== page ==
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Pepperdine | Caruso School of Law

India--The Good, the Bad, and the Caste System

June 21, 2010 | Hyderabad, India -- Pepperdine Law student Tracey spent the summer interning with the Dalit Freedom Network and Operation Mercy. She worked with the anti-human trafficking departments to help set up four anti-trafficking teams across India.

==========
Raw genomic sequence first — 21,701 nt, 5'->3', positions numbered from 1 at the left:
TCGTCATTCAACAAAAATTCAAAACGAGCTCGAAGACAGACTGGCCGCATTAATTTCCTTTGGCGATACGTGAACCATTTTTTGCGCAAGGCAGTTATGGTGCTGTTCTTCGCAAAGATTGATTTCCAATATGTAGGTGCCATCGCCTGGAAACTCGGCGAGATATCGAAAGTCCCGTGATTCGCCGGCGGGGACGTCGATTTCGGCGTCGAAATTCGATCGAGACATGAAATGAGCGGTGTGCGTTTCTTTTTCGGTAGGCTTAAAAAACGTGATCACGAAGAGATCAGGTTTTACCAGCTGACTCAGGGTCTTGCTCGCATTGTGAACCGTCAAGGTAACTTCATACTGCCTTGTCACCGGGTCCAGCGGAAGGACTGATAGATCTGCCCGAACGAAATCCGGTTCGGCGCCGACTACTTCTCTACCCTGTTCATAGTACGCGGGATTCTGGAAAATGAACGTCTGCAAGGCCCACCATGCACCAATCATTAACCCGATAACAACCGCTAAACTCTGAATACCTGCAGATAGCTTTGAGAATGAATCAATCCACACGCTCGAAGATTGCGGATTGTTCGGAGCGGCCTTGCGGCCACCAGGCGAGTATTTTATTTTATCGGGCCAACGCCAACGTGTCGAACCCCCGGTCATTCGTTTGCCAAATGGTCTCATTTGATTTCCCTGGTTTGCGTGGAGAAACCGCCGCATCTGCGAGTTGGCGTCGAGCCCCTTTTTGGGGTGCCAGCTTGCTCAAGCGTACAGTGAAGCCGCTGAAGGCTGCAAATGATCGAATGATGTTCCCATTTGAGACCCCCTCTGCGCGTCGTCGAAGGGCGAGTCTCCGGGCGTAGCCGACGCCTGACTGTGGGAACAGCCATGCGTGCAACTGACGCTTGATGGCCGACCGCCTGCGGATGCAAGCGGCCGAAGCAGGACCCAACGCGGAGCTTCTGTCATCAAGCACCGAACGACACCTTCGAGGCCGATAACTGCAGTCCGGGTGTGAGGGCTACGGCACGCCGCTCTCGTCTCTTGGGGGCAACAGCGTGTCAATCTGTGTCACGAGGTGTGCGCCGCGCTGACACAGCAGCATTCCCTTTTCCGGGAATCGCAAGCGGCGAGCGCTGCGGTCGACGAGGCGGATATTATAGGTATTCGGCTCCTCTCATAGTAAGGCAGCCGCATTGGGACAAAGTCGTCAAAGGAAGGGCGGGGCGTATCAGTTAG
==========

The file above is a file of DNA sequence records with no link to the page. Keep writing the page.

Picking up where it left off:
Oh, India! I have a love-hate relationship with this country. I love its people--most of whom are warm and friendly and gentle. But I'm still working on appreciating all aspects of their culture--for instance, I prefer toilet paper, silverware, and seat belts while Indians find all three to be nuisances. I love the women's beautiful saris--the gorgeous fabrics and rich colors, but I get frustrated by the filth of the cities--especially as my Indian friends try to teach me that ground=garbage can. Since being here, I've learned that I even love India's Constitution and many of its laws. Untouchability was officially outlawed by India's Constitution in 1950. In fact, the Constitution states that an act of "untouchability" is a punishable offense. In the 1980s, the government of India introduced the "Special Component Plan" by which a portion of the nation's annual budget was to be dedicated to assisting Scheduled Castes and Scheduled Tribes in rising above the poverty line. The portion of the budget to be allocated was to be proportional to the percentage of the population made up by "Untouchables." For example, the 2001 census revealed that 16.2% of India's population were members of a Scheduled Caste. Thus, under the SCP, they should have received the benefits of 16.2% of the budget. Great laws! But unfortunately the great laws surrounding the Untouchables are rarely enforced. Untouchability still runs rampant here. Dalits can't drink from the same water source as upper caste members; they can't worship in the same temples; they lack access to the same schools and hospitals. And that 16.2% of the budget the Schedule Castes were supposed to get? They got 4.5%. I  was able to meet with the President of the Centre for Dalit Studies this week who was explaining this disparity between what's written law and what actually happens. He is a Dalit himself and said that the situation today is no better than it was 50 years ago when he was in school. He said he used to have to sit in the corner of the village school he attended, rather than at desks with the upper caste kids...the teacher would write the Dalit children's lesson on a small chalkboard and throw it at them. He said at least then, the Dalit children were educated (even if it was in a humiliating manner). Today, he explained, the upper caste parents send their kids to private schools in the city, so the government no longer monitors the schools in the villages...often the teacher just doesn't show up, and when she does, the children receive a sub-par education. As I complete more research for the Dalit Freedom Network's new anti-human trafficking department, I am learning that almost 100% of the girls and women who are dedicated to Hindu goddesses and later forced into prostitution are Dalits. The statistics and stories are depressing....but just when the world shakes its head in despair...the saints come marching in. The people at Dalit Freedom Network and Operation Mercy believe India doesn't have to be this way. So they fight against the caste system from every angle--from lobbying the governments of the world to recognizing the value in educating one little Dalit child. It's a slow, tedious, and complex process. But it's a beautiful one to witness. The office I work out of is on Operation Mercy's campus. I'm on the third floor. The first two floors are made up of one of the organization's Dalit Education Centers. Children whose parents work backbreaking days in the rock quarries are picked up by busses and taken here. They get a quality education, equal to that which their upper caste peers are receiving. When I see these children in their little blue uniforms with big smiles on their faces I'm filled with joy. They've just been given one of the best gifts they could receive--an education...a ticket out of their fate as a bonded laborer. Down my hall from the office is the micro-finance department where women who were once living in poverty in one of India's countless slums are busily sewing and making jewelry. They've been given either a job or a small loan that's enabled them to start their own business and to provide food and shelter for their families. And in my office, the anti-human trafficking team is hard at work researching, interviewing, planning, and preparing for the launch of four anti-human trafficking units throughout India. Transformation is taking place here...I am beyond grateful I get to be a tiny part of it.